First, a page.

Bands to Watch 2013: The End of the Ocean

  • Photos by Meghan Ralston
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From the January 24, 2013 edition

At the end of “Back to the Future,” Doc Brown tells Marty McFly, “Where we’re going, we don’t need roads.” The End of the Ocean definitely needs roads — the Columbus quintet tours far more often than it plays in town — but its modus operandi is similar: Where they’re going, they don’t need words.

“We let our instruments do the singing for us,” bassist Bryan Yost explained.

Post-rock is The End of the Ocean’s chosen medium. Technically, the term encompasses any music that uses rock instruments for typically non-rock purposes — usually expansive soundscapes, often informed by classical or jazz. More often than not, when people talk about post-rock in 2013, they mean sweeping cinematic guitar music in the vein of Explosions In the Sky. (“Friday Night Lights” fans, you’ve heard it.) For lack of a better term, call it “crescendo-core.”

These days, nobody in Columbus does it like The End of the Ocean, the powerhouse that grew out of Yost and guitarist Kevin Shannon’s experimental ambient project. Not that most people in Columbus realize what a force of nature has been whipping up in their backyard. The band played more than 100 shows last year, but most of them were out of town.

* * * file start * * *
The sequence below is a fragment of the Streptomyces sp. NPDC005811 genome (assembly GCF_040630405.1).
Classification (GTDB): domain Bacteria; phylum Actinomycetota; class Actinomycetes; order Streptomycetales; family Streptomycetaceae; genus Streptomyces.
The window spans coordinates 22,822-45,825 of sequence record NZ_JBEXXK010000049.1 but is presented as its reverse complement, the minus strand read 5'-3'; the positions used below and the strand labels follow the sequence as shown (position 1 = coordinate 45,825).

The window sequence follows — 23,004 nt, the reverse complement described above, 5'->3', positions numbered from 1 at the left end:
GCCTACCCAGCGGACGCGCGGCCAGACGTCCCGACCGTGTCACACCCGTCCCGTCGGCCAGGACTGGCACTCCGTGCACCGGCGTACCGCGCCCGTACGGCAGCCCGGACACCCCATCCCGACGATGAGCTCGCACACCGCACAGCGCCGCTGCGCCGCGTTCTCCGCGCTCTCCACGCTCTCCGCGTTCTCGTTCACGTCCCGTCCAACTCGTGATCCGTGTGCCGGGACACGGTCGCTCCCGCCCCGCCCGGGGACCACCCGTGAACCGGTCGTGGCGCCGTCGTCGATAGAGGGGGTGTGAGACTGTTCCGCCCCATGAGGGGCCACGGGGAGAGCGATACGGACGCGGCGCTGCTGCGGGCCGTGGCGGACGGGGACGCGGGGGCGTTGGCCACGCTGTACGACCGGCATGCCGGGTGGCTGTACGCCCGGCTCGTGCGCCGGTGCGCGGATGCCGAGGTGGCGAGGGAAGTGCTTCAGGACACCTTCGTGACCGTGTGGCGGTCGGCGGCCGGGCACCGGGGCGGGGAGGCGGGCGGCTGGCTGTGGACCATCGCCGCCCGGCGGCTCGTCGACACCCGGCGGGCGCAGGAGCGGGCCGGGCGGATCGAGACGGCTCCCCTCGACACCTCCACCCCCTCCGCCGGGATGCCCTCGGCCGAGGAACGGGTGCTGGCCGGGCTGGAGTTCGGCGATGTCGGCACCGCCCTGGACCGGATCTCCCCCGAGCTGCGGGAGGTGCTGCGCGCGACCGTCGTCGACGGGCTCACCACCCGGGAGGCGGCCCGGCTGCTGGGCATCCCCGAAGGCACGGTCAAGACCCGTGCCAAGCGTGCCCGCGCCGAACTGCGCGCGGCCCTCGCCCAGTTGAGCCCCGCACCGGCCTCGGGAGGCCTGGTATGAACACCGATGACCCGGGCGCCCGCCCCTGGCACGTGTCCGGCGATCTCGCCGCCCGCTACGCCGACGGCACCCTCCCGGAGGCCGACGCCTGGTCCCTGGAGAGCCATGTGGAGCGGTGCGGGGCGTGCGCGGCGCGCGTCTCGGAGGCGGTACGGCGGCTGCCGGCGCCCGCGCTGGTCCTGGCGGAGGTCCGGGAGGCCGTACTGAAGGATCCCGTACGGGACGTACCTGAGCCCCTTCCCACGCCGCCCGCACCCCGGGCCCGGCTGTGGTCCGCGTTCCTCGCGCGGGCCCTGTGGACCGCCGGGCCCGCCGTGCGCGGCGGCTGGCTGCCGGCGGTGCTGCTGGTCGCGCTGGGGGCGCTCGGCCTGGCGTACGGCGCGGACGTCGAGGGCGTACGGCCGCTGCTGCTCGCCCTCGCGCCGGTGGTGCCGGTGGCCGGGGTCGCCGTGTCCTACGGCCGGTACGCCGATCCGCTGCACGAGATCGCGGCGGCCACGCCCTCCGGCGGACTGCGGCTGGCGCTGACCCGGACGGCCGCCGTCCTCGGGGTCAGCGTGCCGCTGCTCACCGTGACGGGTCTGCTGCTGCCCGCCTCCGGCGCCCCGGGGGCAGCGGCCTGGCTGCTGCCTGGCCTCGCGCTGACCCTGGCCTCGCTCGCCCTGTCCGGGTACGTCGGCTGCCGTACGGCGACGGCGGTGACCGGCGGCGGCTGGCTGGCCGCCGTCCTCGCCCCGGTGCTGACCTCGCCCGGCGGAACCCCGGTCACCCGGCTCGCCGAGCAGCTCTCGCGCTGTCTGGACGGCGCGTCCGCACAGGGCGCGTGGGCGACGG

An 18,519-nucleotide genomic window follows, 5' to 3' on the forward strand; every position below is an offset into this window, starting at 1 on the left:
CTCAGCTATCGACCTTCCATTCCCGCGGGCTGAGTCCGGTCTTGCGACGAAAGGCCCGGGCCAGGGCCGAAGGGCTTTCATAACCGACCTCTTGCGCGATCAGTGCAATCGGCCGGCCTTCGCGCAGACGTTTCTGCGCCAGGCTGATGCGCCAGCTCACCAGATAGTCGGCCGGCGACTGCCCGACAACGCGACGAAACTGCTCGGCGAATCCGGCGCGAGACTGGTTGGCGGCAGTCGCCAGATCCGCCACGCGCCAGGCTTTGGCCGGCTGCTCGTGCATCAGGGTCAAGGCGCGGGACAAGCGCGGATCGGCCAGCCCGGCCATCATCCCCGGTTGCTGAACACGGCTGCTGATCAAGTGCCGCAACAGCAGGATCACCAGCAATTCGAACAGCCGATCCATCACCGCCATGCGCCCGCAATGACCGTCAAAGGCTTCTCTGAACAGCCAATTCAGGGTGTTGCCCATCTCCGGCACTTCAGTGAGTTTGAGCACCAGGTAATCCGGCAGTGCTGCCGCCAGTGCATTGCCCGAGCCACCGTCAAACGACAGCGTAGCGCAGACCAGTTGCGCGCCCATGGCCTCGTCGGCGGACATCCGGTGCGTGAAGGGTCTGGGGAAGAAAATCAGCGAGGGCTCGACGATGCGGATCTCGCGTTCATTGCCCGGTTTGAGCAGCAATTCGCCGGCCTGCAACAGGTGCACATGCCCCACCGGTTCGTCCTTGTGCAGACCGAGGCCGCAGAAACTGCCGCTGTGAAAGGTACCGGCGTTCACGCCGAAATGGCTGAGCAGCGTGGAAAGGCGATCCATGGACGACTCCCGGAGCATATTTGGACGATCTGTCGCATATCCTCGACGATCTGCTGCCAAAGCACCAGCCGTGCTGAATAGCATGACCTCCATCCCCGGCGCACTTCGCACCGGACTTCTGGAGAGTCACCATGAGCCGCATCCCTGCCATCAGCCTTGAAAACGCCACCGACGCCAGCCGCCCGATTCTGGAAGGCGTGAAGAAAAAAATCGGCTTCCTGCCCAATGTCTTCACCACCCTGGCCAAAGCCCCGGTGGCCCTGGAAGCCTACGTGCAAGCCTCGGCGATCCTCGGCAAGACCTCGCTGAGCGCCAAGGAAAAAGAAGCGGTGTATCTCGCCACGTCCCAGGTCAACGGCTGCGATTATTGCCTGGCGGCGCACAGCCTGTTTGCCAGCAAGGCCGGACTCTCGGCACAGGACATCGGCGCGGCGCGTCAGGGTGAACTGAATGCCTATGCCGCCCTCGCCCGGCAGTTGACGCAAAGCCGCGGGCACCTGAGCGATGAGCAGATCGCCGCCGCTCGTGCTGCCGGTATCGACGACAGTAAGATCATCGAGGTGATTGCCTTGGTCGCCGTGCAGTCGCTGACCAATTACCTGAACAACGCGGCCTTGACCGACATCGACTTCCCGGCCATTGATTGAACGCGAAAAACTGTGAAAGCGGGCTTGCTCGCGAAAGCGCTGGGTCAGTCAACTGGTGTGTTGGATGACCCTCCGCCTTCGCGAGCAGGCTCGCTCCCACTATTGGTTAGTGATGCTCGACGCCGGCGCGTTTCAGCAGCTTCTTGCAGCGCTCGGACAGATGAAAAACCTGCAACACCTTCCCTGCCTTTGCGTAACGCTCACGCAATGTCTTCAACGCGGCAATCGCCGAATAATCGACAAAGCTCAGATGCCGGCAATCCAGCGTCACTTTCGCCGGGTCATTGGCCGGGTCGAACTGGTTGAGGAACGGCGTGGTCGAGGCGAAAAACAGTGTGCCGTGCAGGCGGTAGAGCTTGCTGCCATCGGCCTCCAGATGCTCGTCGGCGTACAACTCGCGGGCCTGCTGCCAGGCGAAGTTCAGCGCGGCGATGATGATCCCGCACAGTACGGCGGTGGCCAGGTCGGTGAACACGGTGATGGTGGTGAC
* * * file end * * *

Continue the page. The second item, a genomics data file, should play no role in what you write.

The grueling tour schedule requires a level of sacrifice that not everyone can endure; guitarist Trish Chisholm and drummer Robby Stillings both replaced erstwhile bandmates.

“As far as we’re concerned, this band is what we’re going for,” keyboardist Tara Yost said. “So we are putting jobs on the line. Bryan and I are married, so that’s sometimes a strain on our marriage cause we’re poor musicians, and there’s no one else supporting us. It’s just me and him.”

The End of the Ocean has mastered the art of massive sonic swells. Now, as they book more tour dates and write the follow-up to last year’s In Excelsis, they’re waiting for their fortunes to catch up.

“We do feel like we’re on the cusp of something, we’re just not sure what it is that might push us into the next stage of this,” Tara Yost said. “In the meantime, we’ll work for it.”